[dropcap]W[/dropcap]e named it, we claimed it.
We bound devils and loosed riches, stomped our feet and waved our fists until we were sweaty and hoarse and a little ridiculous.
We stood by our mailboxes and ripped open our bank statements, looking for “supernatural blessings.”
We went in debt for McMansions and Escalades and 10-button suits, all in the name of faith and the expectation that God would launch us bigger, wider, deeper, greater into the new paradigm, the next level, the higher dimension.
How’s that prosperity stuff workin’ out for ya?
Clipped a coupon lately? Painted your own ugly toes?
Had a distinctly unpleasant conversation with a bill collector?
By now, we’ve all done a little soul-searching. Maybe a lot. What many of us called prosperity has largely vanished. If we’re not suffering financially ourselves, we know of God-fearing believers who are. Our ministries are shedding employees, trimming programs, cutting operations to the bone.
Does it really need to be 70 degrees in the sanctuary? Will 74 do?
We admit it now—in the quiet of night, on that stealth visit to the Dollar Store—that we financed our dreams with debt, and maybe a lot of that stuff we called faith was really just greed.
We’re doing a sober re-assessment of the 10th commandment (Look. It. Up.); we no longer rationalize our way around the Apostle’s command, “Let no debt remain outstanding, except the continuing debt to love one another…”
We get it now—the borrower is servant to the lender, and you can’t serve two masters, because you’ll hate one and love the other.
That’s right, the answers were there all along, hidden in the Word of God, the parts we didn’t preach about when we were pulling big offerings and urging people to live beyond their means. “Dishonest money dwindles away, but he who gathers money little by little makes it grow…”
We might have glossed over those verses a couple years ago, but we’re listening now. Maybe it’s because our get-rich-quick schemes have left us too embarrassed to talk about them, and our multilevel marketing dreams have dissolved into the fantasies they always were.
Maybe it’s because the vast majority of the world’s people are mired in poverty, and we’re not willing to thrust fake answers in their faces anymore.
We’re listening, Jesus. We really are this time.
We’ve rediscovered the value of integrity, and we’re learning how rare it is, especially in the church world. (Did I say “especially”? Oh yes I did.)
Funny, though. I haven’t lost my belief in prosperity. Not a bit. It’s no accident that the Word of God has a lot to say about money, as well as our responsibilities to care for the orphan, the widow, and the oppressed. I believe that God rewards those who diligently seek him, and part of that reward is material.
I happen to think that Pentecostal Christians, in particular, reclaimed an important principle of God’s Word, that blessings follow obedience. And this is coming from a faith tradition that, in its first 50 years, drew from the lowest strata of society—the poor and dispossessed, who got in touch with a Jesus who is no respecter of persons.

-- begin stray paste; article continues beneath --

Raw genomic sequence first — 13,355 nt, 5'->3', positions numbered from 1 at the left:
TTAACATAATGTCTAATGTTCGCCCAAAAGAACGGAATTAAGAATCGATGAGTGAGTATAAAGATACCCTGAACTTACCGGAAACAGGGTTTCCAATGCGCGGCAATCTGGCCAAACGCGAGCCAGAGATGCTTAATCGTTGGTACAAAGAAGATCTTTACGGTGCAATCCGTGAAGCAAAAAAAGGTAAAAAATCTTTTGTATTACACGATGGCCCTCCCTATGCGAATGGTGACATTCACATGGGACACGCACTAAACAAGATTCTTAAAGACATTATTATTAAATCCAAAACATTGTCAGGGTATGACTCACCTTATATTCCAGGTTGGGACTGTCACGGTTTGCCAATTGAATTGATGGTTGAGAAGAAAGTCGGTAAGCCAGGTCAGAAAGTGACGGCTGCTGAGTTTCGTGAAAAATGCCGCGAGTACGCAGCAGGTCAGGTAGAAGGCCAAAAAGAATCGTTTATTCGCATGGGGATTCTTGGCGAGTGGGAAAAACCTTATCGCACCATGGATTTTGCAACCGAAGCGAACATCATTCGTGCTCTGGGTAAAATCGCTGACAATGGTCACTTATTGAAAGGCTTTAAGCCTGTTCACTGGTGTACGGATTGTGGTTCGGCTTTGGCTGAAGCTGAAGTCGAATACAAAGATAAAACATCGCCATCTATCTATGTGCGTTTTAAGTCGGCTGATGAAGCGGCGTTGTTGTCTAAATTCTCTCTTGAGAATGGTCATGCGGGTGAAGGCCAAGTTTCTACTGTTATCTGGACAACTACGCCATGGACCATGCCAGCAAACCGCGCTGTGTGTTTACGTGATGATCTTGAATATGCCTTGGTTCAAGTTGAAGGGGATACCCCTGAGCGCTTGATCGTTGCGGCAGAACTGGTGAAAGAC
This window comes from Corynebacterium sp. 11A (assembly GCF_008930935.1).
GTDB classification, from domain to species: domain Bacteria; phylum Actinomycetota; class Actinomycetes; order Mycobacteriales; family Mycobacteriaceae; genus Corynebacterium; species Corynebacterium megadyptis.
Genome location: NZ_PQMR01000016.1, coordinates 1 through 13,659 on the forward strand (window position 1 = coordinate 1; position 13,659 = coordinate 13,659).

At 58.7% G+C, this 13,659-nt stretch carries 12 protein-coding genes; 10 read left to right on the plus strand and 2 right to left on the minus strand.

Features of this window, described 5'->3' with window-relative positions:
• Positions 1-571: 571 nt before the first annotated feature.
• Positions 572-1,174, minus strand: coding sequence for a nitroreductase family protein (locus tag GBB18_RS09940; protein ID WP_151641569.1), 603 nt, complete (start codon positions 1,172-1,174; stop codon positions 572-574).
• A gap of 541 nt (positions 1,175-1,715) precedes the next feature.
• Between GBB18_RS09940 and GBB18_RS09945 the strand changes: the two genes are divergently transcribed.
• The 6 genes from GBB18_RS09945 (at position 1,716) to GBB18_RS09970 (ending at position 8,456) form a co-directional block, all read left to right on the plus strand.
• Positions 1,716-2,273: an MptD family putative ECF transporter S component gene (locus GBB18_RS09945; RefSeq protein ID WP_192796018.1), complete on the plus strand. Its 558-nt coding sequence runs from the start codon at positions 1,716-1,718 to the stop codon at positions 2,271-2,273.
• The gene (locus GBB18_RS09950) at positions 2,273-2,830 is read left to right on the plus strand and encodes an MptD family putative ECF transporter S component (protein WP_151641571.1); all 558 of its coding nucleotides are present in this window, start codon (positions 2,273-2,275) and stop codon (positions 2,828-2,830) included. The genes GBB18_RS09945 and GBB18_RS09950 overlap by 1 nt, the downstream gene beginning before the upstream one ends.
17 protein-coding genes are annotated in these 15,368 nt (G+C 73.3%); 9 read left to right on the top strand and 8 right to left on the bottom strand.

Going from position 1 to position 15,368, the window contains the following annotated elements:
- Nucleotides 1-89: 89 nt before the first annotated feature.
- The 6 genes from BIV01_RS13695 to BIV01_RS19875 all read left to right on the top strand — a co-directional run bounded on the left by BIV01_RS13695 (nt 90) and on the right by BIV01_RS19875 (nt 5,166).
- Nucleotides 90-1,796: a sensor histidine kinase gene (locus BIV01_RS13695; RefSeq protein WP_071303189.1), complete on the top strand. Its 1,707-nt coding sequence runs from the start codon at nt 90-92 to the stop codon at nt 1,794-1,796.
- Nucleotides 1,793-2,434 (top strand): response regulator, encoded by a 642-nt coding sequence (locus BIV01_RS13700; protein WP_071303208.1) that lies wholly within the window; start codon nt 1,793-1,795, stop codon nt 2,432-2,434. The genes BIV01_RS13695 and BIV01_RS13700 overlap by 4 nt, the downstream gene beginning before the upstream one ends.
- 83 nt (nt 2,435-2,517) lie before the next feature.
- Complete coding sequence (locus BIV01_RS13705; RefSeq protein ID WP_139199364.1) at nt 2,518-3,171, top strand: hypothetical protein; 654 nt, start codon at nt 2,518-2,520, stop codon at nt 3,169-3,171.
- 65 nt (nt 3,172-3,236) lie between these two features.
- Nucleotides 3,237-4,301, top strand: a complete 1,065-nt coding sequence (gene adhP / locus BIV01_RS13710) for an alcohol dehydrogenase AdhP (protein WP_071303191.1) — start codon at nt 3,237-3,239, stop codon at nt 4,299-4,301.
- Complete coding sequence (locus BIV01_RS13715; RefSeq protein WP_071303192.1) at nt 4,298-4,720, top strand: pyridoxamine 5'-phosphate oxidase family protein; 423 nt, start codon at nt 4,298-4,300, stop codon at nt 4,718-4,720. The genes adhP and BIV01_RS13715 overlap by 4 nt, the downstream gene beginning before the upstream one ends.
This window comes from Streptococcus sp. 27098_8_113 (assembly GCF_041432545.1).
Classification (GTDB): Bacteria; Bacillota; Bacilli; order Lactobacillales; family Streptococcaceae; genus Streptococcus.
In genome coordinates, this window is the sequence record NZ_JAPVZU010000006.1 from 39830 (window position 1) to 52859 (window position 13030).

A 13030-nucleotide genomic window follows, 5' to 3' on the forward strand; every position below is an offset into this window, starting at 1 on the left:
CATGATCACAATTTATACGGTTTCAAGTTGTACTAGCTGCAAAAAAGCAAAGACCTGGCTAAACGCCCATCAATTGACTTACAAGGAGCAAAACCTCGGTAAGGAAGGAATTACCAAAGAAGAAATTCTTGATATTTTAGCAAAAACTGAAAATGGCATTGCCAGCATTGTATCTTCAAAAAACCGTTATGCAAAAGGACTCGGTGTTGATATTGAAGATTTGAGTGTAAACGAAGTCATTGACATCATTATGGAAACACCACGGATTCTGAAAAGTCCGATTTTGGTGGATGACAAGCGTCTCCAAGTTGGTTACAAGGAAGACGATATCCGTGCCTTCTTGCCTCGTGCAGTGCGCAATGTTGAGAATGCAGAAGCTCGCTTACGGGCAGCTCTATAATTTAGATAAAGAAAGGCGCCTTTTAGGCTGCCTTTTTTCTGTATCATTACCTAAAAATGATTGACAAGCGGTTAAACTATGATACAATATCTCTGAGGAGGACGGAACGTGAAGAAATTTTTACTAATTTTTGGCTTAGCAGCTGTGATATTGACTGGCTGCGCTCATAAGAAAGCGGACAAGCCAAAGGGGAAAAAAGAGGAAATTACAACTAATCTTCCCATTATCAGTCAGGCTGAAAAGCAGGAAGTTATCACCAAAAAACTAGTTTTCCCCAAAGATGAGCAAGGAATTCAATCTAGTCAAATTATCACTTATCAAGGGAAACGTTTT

This Jesus still offers hope, a priceless commodity. Hope that your future is greater than your past, that every chain of mind, spirit, and society can be broken by the blood of Jesus Christ.
I am convinced that this teaching pulled many people out of poverty. I am encouraged that believers in the developing world have great expectations for a brighter, more prosperous future, and their hope is founded in Christ.
I’ll let my fellow American evangelicals do all the hand-wringing they want, decrying the ills of the “prosperity gospel” from their comfortable middle-class churches.
I’ve seen hideous poverty in Nigeria, South Africa, and the Philippines, and I’m on the side of hope. I’m not gonna tell my sisters and brothers in Christ to just suck it up and wait on their eternal reward in the great by-and-by.
But talking to Pentecostals of an earlier generation, I see that hard work, responsibility, compassionate giving, and obedience to God’s Word were always an essential part of any teaching on material riches.
We seemed to have lost that balance in the years leading up to the economic crash, especially in the charismatic-Pentecostal church world.
Today we’re reeling from our prosperity hangover, and my mind keeps going back to two scenes from visits to Gaborone, the capital of Botswana, a small country in southern Africa that is held out as a model of good governance and relative prosperity.
One day in 2008 we rolled up in a poor neighborhood with the cold remnants of a pizza, and as soon as we got out of the car, children began swirling around us.
Small arms reached, long arms grasped, a scuffle nearly broke out, but in an instant the pizza was gone. Including the piece that fell facedown in the dust.
These kids were hungry.
Later that year in Gaborone, we listened to pastors talk about the hardships of running a church in tough times. Their congregation members lacked work and money and school fees, and they weren’t doing a good job of supporting their spiritual leaders, who were going without many things.
My pastor listened sympathetically, because he’d been exactly where many of them were, eking out a ministry day after day, year after year with few material resources.
He understood, sure enough, and he saw a dazzling future for Botswana. But his advice took some of the pastors aback. I guess it wasn’t particularly deep.
“Get a job,” my pastor said.
I saw what looked like stunned silence. And a single amen, coming from somewhere in the margins of the room.
Julie Lyons is former editor of MannaEXPRESS. She is married with a husband and son.